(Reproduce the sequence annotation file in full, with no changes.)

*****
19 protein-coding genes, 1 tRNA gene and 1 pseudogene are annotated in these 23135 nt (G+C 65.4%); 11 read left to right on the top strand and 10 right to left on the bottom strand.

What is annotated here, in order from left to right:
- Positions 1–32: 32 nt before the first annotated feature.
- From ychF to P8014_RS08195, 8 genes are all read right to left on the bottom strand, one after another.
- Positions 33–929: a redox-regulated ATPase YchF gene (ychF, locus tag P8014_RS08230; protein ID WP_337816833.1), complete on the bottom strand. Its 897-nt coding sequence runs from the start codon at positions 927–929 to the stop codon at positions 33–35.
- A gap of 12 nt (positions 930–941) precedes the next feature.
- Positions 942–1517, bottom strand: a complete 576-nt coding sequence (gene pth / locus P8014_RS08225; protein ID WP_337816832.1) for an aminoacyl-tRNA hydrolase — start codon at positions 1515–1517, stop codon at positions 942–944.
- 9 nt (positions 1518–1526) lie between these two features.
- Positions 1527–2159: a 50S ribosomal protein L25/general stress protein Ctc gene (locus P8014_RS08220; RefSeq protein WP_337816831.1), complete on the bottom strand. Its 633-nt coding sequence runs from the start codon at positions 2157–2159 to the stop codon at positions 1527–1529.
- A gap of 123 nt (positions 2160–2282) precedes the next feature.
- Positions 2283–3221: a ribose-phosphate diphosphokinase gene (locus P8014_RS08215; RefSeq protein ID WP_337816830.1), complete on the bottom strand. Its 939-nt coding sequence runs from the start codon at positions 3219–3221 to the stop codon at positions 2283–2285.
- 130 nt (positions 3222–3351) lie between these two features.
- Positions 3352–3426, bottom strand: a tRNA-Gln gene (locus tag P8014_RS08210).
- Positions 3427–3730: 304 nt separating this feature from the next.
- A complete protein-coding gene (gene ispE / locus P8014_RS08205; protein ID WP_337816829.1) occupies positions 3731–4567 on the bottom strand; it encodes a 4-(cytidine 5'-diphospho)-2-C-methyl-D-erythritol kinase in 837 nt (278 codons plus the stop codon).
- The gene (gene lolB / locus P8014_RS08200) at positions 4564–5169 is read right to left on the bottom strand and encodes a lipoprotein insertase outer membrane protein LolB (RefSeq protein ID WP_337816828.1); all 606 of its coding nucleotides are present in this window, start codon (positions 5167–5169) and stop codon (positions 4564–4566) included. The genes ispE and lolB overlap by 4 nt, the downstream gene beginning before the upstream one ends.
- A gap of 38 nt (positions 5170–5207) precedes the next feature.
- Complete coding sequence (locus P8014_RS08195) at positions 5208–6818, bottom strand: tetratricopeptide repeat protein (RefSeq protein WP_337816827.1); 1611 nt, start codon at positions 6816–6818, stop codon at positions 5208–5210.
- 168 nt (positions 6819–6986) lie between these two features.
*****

19 protein-coding genes, 1 tRNA gene and 1 pseudogene are annotated in these 23135 nt (G+C 65.4%); 11 read left to right on the top strand and 10 right to left on the bottom strand.

What is annotated here, in order from left to right:
- Positions 1–32: 32 nt before the first annotated feature.
- From ychF to P8014_RS08195, 8 genes are all read right to left on the bottom strand, one after another.
- Positions 33–929: a redox-regulated ATPase YchF gene (ychF, locus tag P8014_RS08230; protein ID WP_337816833.1), complete on the bottom strand. Its 897-nt coding sequence runs from the start codon at positions 927–929 to the stop codon at positions 33–35.
- A gap of 12 nt (positions 930–941) precedes the next feature.
- Positions 942–1517, bottom strand: a complete 576-nt coding sequence (gene pth / locus P8014_RS08225; protein ID WP_337816832.1) for an aminoacyl-tRNA hydrolase — start codon at positions 1515–1517, stop codon at positions 942–944.
- 9 nt (positions 1518–1526) lie between these two features.
- Positions 1527–2159: a 50S ribosomal protein L25/general stress protein Ctc gene (locus P8014_RS08220; RefSeq protein WP_337816831.1), complete on the bottom strand. Its 633-nt coding sequence runs from the start codon at positions 2157–2159 to the stop codon at positions 1527–1529.
- A gap of 123 nt (positions 2160–2282) precedes the next feature.
- Positions 2283–3221: a ribose-phosphate diphosphokinase gene (locus P8014_RS08215; RefSeq protein ID WP_337816830.1), complete on the bottom strand. Its 939-nt coding sequence runs from the start codon at positions 3219–3221 to the stop codon at positions 2283–2285.
- 130 nt (positions 3222–3351) lie between these two features.
- Positions 3352–3426, bottom strand: a tRNA-Gln gene (locus tag P8014_RS08210).
- Positions 3427–3730: 304 nt separating this feature from the next.
- A complete protein-coding gene (gene ispE / locus P8014_RS08205; protein ID WP_337816829.1) occupies positions 3731–4567 on the bottom strand; it encodes a 4-(cytidine 5'-diphospho)-2-C-methyl-D-erythritol kinase in 837 nt (278 codons plus the stop codon).
- The gene (gene lolB / locus P8014_RS08200) at positions 4564–5169 is read right to left on the bottom strand and encodes a lipoprotein insertase outer membrane protein LolB (RefSeq protein ID WP_337816828.1); all 606 of its coding nucleotides are present in this window, start codon (positions 5167–5169) and stop codon (positions 4564–4566) included. The genes ispE and lolB overlap by 4 nt, the downstream gene beginning before the upstream one ends.
- A gap of 38 nt (positions 5170–5207) precedes the next feature.
- Complete coding sequence (locus P8014_RS08195) at positions 5208–6818, bottom strand: tetratricopeptide repeat protein (RefSeq protein WP_337816827.1); 1611 nt, start codon at positions 6816–6818, stop codon at positions 5208–5210.
- 168 nt (positions 6819–6986) lie between these two features.